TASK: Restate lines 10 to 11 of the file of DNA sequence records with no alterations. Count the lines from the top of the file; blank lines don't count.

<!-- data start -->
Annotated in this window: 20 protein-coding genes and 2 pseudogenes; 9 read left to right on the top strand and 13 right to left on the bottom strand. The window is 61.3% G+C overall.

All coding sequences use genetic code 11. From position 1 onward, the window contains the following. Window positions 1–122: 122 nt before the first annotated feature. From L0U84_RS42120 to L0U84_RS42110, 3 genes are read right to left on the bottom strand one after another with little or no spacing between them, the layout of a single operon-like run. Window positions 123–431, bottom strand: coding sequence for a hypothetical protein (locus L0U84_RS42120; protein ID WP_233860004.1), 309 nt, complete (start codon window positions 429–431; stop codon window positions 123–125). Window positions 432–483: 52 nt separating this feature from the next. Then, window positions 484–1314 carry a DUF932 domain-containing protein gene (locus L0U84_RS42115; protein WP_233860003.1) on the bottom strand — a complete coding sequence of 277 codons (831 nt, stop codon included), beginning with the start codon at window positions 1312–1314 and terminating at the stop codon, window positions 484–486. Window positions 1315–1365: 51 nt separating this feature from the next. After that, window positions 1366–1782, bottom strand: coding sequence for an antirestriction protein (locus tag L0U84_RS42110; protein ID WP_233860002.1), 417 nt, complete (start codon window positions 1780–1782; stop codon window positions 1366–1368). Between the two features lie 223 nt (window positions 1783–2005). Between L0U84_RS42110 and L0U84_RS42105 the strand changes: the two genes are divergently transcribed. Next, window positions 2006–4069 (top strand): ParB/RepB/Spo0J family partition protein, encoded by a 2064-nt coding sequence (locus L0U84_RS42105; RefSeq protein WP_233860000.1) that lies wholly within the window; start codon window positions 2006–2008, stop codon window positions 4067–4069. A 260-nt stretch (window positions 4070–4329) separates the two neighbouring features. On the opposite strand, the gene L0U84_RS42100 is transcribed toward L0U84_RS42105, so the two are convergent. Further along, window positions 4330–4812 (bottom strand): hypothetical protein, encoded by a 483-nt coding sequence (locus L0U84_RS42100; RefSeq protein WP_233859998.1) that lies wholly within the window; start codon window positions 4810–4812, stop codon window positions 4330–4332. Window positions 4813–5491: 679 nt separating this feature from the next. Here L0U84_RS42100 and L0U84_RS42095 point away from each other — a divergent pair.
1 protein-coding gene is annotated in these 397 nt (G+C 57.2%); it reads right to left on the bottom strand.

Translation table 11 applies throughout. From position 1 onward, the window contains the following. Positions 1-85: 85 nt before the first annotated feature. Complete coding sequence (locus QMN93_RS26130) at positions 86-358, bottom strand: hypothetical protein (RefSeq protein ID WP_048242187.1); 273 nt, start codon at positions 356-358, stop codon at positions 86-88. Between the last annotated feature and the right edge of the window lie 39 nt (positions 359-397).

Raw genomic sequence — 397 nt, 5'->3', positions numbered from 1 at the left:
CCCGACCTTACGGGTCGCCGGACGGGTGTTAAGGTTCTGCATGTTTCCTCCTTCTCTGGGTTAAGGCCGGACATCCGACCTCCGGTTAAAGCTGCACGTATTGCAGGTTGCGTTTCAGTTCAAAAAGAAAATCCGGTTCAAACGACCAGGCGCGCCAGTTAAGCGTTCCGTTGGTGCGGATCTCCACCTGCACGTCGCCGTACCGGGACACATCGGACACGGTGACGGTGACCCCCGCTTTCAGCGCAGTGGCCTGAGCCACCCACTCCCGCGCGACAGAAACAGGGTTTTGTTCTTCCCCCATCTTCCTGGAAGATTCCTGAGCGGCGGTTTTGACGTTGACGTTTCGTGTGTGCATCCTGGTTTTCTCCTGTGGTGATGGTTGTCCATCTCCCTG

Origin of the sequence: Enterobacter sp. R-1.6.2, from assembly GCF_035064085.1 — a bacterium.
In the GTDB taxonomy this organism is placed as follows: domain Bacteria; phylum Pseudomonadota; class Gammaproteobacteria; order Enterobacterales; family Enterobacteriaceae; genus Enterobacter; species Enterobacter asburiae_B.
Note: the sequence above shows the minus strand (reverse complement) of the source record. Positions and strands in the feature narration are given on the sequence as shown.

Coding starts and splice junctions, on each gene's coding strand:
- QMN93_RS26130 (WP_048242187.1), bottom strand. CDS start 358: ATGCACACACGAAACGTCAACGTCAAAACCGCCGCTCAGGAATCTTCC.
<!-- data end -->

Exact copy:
Coding starts and splice junctions, on each gene's coding strand:
- QMN93_RS26130 (WP_048242187.1), bottom strand. CDS start 358: ATGCACACACGAAACGTCAACGTCAAAACCGCCGCTCAGGAATCTTCC.